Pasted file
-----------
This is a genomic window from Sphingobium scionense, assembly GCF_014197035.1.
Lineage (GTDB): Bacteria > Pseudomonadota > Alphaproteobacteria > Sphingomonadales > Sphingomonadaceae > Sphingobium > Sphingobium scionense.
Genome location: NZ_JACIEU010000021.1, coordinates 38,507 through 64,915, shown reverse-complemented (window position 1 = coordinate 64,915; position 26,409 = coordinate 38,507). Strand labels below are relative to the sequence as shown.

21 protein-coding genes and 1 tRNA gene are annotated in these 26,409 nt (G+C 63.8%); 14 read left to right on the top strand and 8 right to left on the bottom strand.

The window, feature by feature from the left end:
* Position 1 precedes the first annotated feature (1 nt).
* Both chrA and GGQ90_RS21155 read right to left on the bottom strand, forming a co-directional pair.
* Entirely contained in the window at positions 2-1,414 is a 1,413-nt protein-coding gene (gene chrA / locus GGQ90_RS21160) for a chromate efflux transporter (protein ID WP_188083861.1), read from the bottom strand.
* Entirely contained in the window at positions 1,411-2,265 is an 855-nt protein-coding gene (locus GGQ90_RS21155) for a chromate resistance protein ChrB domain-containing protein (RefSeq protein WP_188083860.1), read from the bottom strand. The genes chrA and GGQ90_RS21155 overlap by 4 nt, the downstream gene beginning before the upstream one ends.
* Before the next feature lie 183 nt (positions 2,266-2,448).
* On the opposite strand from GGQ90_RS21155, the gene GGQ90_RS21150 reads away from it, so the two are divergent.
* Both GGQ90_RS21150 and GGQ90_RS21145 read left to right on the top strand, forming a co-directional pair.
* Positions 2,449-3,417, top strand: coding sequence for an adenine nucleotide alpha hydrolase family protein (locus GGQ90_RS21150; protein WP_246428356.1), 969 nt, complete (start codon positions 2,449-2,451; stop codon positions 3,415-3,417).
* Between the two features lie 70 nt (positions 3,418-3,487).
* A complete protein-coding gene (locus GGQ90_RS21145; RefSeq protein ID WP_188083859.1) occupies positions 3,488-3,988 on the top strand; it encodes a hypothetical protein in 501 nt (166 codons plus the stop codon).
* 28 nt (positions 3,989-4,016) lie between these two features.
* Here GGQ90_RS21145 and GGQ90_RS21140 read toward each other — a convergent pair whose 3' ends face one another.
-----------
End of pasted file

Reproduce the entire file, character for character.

This is a genomic window from Sphingobium scionense, assembly GCF_014197035.1.
Lineage (GTDB): Bacteria > Pseudomonadota > Alphaproteobacteria > Sphingomonadales > Sphingomonadaceae > Sphingobium > Sphingobium scionense.
Genome location: NZ_JACIEU010000021.1, coordinates 38,507 through 64,915, shown reverse-complemented (window position 1 = coordinate 64,915; position 26,409 = coordinate 38,507). Strand labels below are relative to the sequence as shown.

21 protein-coding genes and 1 tRNA gene are annotated in these 26,409 nt (G+C 63.8%); 14 read left to right on the top strand and 8 right to left on the bottom strand.

The window, feature by feature from the left end:
* Position 1 precedes the first annotated feature (1 nt).
* Both chrA and GGQ90_RS21155 read right to left on the bottom strand, forming a co-directional pair.
* Entirely contained in the window at positions 2-1,414 is a 1,413-nt protein-coding gene (gene chrA / locus GGQ90_RS21160) for a chromate efflux transporter (protein ID WP_188083861.1), read from the bottom strand.
* Entirely contained in the window at positions 1,411-2,265 is an 855-nt protein-coding gene (locus GGQ90_RS21155) for a chromate resistance protein ChrB domain-containing protein (RefSeq protein WP_188083860.1), read from the bottom strand. The genes chrA and GGQ90_RS21155 overlap by 4 nt, the downstream gene beginning before the upstream one ends.
* Before the next feature lie 183 nt (positions 2,266-2,448).
* On the opposite strand from GGQ90_RS21155, the gene GGQ90_RS21150 reads away from it, so the two are divergent.
* Both GGQ90_RS21150 and GGQ90_RS21145 read left to right on the top strand, forming a co-directional pair.
* Positions 2,449-3,417, top strand: coding sequence for an adenine nucleotide alpha hydrolase family protein (locus GGQ90_RS21150; protein WP_246428356.1), 969 nt, complete (start codon positions 2,449-2,451; stop codon positions 3,415-3,417).
* Between the two features lie 70 nt (positions 3,418-3,487).
* A complete protein-coding gene (locus GGQ90_RS21145; RefSeq protein ID WP_188083859.1) occupies positions 3,488-3,988 on the top strand; it encodes a hypothetical protein in 501 nt (166 codons plus the stop codon).
* 28 nt (positions 3,989-4,016) lie between these two features.
* Here GGQ90_RS21145 and GGQ90_RS21140 read toward each other — a convergent pair whose 3' ends face one another.